Advocates of race preferences have often been accused of “plantation politics”— subjecting their intended beneficiaries to a regime of condescension that encourages them to believe that they are: (a) incapable of meeting traditional standards in academia or the workplace; and (b) victimized by pervasive, undiminishing societal discrimination. A related charge against affirmative action is that rather than creating a climate of diverse amity, it fosters a mindset of identity politics wherein the members of different racial groups must view themselves, first and foremost, as constituents of a group (either the guilty “oppressor” or the innocent “oppressed”) rather than as individuals. Consequently, they think in terms of group rights rather than individual rights.
Moreover, there is much evidence that the remedies proposed by advocates of affirmative action are ineffective. For instance, a study of students at the University of Michigan (UM), where the administration had engaged in strenuous efforts to create “diversity,” showed that tension and polarization among various ethnic and racial groups on campus gets worse, not better, the longer students stay at the school. As Robert Lerner and Althea Nagai reported in a study titled “Diversity Distorted“:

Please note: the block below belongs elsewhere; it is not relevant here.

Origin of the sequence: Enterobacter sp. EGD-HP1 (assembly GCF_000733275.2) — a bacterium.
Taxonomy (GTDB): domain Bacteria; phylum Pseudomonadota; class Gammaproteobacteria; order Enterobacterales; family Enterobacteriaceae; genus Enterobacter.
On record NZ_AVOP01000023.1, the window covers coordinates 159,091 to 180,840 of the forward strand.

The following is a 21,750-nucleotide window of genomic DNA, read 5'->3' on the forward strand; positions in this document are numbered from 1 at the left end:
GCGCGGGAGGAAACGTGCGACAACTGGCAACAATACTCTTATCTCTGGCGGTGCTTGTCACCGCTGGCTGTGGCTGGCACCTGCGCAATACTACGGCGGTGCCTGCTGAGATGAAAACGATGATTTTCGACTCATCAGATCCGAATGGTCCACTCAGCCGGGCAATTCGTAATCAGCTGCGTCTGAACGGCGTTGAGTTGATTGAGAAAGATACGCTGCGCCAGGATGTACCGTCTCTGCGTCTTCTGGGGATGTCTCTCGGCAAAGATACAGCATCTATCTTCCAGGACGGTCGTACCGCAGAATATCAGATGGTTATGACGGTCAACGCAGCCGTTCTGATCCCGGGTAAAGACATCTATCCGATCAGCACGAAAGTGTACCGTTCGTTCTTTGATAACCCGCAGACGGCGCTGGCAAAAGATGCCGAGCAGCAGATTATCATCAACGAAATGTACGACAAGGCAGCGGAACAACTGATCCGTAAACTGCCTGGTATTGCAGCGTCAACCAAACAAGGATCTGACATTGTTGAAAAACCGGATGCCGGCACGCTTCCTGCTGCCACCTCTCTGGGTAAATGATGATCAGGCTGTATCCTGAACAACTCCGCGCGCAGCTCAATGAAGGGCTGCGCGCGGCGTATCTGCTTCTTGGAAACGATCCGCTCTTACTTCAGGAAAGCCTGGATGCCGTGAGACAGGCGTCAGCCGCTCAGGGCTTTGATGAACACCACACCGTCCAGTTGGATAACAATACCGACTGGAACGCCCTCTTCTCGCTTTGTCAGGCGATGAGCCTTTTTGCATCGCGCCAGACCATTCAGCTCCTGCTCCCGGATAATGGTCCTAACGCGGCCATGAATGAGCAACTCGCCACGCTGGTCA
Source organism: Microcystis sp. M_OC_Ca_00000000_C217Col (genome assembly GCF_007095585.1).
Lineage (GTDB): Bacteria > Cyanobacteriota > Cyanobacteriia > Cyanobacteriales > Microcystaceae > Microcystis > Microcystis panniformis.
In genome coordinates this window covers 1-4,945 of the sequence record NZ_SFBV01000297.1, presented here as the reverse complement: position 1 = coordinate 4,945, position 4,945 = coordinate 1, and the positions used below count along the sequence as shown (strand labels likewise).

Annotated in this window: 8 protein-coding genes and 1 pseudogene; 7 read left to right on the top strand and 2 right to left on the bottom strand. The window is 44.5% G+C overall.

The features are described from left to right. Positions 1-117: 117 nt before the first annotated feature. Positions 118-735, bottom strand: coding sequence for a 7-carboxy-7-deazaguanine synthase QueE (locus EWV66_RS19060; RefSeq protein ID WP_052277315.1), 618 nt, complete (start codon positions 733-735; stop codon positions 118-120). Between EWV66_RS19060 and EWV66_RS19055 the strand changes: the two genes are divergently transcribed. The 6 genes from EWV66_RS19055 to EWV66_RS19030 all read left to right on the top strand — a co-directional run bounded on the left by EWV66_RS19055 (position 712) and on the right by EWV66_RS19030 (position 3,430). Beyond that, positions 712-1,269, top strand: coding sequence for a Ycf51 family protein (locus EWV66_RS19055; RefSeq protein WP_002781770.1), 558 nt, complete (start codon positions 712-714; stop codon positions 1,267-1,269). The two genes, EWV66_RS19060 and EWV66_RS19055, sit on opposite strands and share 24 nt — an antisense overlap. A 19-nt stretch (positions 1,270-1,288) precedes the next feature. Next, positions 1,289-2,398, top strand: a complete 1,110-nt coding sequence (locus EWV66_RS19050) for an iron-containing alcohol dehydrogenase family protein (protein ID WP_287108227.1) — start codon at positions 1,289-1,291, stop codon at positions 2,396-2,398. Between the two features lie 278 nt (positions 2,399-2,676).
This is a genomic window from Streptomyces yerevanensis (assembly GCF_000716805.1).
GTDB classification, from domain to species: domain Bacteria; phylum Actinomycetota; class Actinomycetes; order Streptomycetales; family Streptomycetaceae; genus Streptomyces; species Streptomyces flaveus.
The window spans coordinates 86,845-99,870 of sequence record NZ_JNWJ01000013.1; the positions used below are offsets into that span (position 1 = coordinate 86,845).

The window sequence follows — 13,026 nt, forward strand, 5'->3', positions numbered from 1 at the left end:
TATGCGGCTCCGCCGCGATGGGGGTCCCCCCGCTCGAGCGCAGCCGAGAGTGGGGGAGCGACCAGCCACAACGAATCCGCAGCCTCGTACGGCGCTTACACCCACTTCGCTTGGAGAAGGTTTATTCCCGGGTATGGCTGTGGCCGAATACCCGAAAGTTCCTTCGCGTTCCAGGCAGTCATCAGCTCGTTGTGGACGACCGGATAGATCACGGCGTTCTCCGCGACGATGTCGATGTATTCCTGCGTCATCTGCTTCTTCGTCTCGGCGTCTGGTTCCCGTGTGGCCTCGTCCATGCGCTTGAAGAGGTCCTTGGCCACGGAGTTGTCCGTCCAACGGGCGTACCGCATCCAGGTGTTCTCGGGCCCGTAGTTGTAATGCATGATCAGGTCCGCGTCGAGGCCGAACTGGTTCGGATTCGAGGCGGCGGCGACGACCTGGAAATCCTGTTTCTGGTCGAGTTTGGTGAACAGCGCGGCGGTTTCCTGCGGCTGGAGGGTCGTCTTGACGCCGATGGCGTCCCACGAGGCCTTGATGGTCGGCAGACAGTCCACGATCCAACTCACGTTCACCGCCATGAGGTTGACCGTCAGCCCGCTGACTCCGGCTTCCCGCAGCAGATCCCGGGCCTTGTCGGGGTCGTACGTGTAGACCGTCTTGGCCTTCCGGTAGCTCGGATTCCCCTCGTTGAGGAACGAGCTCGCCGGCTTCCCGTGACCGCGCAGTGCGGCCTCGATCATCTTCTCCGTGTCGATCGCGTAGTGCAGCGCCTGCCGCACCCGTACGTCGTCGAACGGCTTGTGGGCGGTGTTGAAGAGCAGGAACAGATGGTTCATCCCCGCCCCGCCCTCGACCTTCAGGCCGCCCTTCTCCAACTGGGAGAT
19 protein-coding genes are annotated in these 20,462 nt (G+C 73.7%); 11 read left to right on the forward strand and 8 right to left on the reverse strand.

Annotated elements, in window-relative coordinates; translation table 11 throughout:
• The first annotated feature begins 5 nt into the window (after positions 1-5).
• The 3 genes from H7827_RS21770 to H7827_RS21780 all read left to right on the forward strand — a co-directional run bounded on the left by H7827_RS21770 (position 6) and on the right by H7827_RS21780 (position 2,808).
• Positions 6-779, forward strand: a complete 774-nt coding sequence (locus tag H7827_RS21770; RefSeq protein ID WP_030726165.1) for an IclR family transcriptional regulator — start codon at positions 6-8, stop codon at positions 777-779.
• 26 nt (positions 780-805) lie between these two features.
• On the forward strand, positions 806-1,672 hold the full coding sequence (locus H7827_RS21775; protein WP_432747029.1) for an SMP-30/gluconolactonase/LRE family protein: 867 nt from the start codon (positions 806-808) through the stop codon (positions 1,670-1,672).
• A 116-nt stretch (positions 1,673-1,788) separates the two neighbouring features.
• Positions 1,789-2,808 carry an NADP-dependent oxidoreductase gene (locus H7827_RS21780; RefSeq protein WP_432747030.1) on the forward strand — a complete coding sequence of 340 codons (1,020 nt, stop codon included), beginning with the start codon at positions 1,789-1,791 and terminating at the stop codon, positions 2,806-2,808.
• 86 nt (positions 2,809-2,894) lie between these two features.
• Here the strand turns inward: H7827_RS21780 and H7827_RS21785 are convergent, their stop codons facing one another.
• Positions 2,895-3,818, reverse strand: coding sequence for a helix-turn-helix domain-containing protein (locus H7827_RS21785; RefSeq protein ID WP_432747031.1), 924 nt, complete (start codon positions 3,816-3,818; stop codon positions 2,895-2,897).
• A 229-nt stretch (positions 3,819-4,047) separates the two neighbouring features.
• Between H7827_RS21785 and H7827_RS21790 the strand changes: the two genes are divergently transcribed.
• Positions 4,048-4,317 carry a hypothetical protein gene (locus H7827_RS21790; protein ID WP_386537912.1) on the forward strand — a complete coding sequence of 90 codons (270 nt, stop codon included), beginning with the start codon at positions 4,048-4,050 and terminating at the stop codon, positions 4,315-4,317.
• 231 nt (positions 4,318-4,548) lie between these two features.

In other words, the very same race-preference policies that are implemented to promote “diversity” are in fact a prescription for racial hostility and division.